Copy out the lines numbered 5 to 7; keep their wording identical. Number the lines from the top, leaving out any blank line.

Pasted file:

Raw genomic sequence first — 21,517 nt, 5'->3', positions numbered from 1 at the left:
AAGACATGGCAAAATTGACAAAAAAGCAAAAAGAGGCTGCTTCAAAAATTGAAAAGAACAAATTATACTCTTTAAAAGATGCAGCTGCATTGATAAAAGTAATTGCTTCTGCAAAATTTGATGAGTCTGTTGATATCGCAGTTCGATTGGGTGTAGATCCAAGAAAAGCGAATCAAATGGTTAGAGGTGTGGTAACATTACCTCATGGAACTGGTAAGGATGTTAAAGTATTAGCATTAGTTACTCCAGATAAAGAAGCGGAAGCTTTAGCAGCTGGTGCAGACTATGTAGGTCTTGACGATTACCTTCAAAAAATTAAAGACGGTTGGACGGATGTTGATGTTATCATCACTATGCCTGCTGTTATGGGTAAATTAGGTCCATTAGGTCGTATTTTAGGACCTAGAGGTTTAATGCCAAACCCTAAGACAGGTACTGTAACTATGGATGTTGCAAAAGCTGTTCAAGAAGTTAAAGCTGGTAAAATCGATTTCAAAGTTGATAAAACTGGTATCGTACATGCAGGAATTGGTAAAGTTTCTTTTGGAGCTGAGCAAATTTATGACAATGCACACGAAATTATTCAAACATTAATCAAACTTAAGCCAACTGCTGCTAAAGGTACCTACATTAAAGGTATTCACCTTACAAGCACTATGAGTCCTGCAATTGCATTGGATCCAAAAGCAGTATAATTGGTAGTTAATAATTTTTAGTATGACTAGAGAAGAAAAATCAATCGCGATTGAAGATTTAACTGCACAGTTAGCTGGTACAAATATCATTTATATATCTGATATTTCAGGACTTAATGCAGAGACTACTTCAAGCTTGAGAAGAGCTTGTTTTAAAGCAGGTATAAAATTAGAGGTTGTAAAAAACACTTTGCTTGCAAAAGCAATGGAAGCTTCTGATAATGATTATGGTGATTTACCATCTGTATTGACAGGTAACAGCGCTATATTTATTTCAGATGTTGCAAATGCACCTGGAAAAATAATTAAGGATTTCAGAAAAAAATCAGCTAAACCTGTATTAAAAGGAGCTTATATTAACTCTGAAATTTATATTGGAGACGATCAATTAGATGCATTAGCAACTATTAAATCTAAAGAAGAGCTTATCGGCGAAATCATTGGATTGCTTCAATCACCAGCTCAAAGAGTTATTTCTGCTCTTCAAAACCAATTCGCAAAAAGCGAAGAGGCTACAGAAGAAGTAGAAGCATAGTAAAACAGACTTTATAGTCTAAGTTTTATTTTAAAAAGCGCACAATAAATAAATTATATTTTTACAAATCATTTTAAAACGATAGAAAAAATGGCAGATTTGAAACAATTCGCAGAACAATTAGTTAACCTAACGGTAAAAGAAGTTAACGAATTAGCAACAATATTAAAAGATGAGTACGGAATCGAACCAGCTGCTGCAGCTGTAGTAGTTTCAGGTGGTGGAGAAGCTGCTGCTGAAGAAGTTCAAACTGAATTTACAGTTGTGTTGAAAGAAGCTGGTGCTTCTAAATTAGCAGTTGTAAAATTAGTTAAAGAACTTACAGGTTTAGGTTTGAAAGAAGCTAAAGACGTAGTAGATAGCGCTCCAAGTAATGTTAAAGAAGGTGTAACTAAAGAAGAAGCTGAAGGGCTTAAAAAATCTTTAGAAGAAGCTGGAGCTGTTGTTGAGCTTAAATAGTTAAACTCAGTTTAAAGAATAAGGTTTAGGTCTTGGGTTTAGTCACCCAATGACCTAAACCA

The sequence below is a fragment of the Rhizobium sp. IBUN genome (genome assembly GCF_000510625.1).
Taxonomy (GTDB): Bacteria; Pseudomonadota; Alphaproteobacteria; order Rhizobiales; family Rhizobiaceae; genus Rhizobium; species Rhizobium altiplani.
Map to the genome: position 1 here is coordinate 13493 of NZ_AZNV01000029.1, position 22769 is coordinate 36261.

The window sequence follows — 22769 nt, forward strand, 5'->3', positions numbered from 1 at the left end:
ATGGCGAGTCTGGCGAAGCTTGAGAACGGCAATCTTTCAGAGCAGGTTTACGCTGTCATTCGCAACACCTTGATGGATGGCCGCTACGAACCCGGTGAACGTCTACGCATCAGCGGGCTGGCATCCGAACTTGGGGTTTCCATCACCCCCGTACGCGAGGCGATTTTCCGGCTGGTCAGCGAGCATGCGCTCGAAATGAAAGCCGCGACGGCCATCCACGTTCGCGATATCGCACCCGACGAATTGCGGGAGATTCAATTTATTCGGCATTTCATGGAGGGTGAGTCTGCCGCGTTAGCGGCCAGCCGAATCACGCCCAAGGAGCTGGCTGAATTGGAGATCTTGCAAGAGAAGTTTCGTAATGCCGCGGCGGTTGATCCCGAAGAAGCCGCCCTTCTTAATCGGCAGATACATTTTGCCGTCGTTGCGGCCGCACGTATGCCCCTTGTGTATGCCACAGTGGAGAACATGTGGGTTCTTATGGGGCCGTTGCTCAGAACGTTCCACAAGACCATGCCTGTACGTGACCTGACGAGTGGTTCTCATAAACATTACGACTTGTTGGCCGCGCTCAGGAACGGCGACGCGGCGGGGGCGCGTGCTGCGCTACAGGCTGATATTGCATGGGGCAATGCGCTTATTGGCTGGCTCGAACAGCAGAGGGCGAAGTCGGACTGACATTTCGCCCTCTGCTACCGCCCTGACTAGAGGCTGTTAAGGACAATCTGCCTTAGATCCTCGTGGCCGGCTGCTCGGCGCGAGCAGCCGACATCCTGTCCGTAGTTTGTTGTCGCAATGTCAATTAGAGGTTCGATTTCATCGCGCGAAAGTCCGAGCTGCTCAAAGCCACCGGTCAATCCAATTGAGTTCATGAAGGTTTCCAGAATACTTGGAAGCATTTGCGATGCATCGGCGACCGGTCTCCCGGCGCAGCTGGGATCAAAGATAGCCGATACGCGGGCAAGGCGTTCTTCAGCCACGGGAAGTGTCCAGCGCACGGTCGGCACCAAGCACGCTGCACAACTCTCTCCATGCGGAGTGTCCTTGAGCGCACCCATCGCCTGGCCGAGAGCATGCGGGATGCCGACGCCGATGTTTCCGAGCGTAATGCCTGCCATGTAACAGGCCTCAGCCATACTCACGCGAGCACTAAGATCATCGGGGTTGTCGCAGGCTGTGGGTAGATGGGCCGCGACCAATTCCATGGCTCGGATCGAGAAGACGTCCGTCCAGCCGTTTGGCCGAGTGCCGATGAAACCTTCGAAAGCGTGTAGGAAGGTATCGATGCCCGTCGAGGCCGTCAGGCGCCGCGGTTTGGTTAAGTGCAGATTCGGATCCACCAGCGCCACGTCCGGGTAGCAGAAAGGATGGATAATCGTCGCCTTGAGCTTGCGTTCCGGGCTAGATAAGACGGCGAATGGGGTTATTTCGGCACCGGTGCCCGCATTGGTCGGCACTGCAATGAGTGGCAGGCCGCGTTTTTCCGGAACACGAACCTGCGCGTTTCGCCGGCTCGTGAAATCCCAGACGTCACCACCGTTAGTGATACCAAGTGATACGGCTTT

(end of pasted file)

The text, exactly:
Map to the genome: position 1 here is coordinate 13493 of NZ_AZNV01000029.1, position 22769 is coordinate 36261.

The window sequence follows — 22769 nt, forward strand, 5'->3', positions numbered from 1 at the left end:
ATGGCGAGTCTGGCGAAGCTTGAGAACGGCAATCTTTCAGAGCAGGTTTACGCTGTCATTCGCAACACCTTGATGGATGGCCGCTACGAACCCGGTGAACGTCTACGCATCAGCGGGCTGGCATCCGAACTTGGGGTTTCCATCACCCCCGTACGCGAGGCGATTTTCCGGCTGGTCAGCGAGCATGCGCTCGAAATGAAAGCCGCGACGGCCATCCACGTTCGCGATATCGCACCCGACGAATTGCGGGAGATTCAATTTATTCGGCATTTCATGGAGGGTGAGTCTGCCGCGTTAGCGGCCAGCCGAATCACGCCCAAGGAGCTGGCTGAATTGGAGATCTTGCAAGAGAAGTTTCGTAATGCCGCGGCGGTTGATCCCGAAGAAGCCGCCCTTCTTAATCGGCAGATACATTTTGCCGTCGTTGCGGCCGCACGTATGCCCCTTGTGTATGCCACAGTGGAGAACATGTGGGTTCTTATGGGGCCGTTGCTCAGAACGTTCCACAAGACCATGCCTGTACGTGACCTGACGAGTGGTTCTCATAAACATTACGACTTGTTGGCCGCGCTCAGGAACGGCGACGCGGCGGGGGCGCGTGCTGCGCTACAGGCTGATATTGCATGGGGCAATGCGCTTATTGGCTGGCTCGAACAGCAGAGGGCGAAGTCGGACTGACATTTCGCCCTCTGCTACCGCCCTGACTAGAGGCTGTTAAGGACAATCTGCCTTAGATCCTCGTGGCCGGCTGCTCGGCGCGAGCAGCCGACATCCTGTCCGTAGTTTGTTGTCGCAATGTCAATTAGAGGTTCGATTTCATCGCGCGAAAGTCCGAGCTGCTCAAAGCCACCGGTCAATCCAATTGAGTTCATGAAGGTTTCCAGAATACTTGGAAGCATTTGCGATGCATCGGCGACCGGTCTCCCGGCGCAGCTGGGATCAAAGATAGCCGATACGCGGGCAAGGCGTTCTTCAGCCACGGGAAGTGTCCAGCGCACGGTCGGCACCAAGCACGCTGCACAACTCTCTCCATGCGGAGTGTCCTTGAGCGCACCCATCGCCTGGCCGAGAGCATGCGGGATGCCGACGCCGATGTTTCCGAGCGTAATGCCTGCCATGTAACAGGCCTCAGCCATACTCACGCGAGCACTAAGATCATCGGGGTTGTCGCAGGCTGTGGGTAGATGGGCCGCGACCAATTCCATGGCTCGGATCGAGAAGACGTCCGTCCAGCCGTTTGGCCGAGTGCCGATGAAACCTTCGAAAGCGTGTAGGAAGGTATCGATGCCCGTCGAGGCCGTCAGGCGCCGCGGTTTGGTTAAGTGCAGATTCGGATCCACCAGCGCCACGTCCGGGTAGCAGAAAGGATGGATAATCGTCGCCTTGAGCTTGCGTTCCGGGCTAGATAAGACGGCGAATGGGGTTATTTCGGCACCGGTGCCCGCATTGGTCGGCACTGCAATGAGTGGCAGGCCGCGTTTTTCCGGAACACGAACCTGCGCGTTTCGCCGGCTCGTGAAATCCCAGACGTCACCACCGTTAGTGATACCAAGTGATACGGCTTT